Jobless claims are expected to rise slightly from last week, to 320,000, when they are reported at 8:30 a.m. ET. Trade data are also expected at 8:30 a.m., and ISM nonmanufacturing data are set to be released at 10 a.m. ISM will be especially watched for what it says about service sector hiring.
"I think the economy is getting better. I think today's number was mostly about a rebound to the trend we were on before the winter," said John Ryding, chief economist of RDQ Economics.
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"Claims numbers are very low," Ryding said. "I think the message is very clear. Layoffs are very low. They are at expansion norms. Not many people are being laid off but that's not the part of the labor market that's not functioning. The part of the labor market that's not functioning is fitting the unemployed into the job market."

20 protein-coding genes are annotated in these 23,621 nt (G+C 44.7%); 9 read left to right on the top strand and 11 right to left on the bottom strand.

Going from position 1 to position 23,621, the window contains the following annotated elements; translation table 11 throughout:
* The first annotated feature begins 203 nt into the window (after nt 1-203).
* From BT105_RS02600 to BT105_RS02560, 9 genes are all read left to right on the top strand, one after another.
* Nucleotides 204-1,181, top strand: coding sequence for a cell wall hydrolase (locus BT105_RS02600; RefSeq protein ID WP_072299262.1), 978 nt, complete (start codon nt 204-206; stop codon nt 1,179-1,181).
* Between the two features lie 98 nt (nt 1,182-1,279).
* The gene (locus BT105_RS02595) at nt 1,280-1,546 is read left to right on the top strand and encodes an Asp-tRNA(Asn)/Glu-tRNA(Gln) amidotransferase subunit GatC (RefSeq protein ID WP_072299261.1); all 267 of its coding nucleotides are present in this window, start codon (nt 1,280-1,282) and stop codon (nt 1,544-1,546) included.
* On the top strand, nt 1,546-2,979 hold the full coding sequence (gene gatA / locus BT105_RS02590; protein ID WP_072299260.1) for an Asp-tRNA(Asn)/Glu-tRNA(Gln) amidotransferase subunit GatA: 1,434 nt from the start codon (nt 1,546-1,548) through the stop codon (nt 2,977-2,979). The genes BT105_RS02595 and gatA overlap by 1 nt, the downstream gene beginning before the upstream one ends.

The Dow on Wednesday rose 40 to 16,573, just 3 points shy of its record, and the S&P 500 climbed 5 points to 1,890, its eighth record close this year. The Nasdaq gained 8 to 4,276. The S&P 400 midcap index and the Dow Transports both hit new all-time highs.
"For right now, I think it still pays to be cautiously bullish, and it's possible fundamentals catch up with the market," said Jack Ablin, CIO of BMO Private Bank. "It's a funny market but from what I see, there's a couple of warning signs but not too many danger signals."
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Ablin said high valuations and a turn in geopolitical events would be the types of things that could make the market stumble.
"To the extent that March weather was better than February, are we going to see better numbers as a result?" Ablin said. "We're seeing a lot of business really has been pushed back. Right now, analysts expectations for Q1 are so meager but for the rest of the year, they're pretty robust."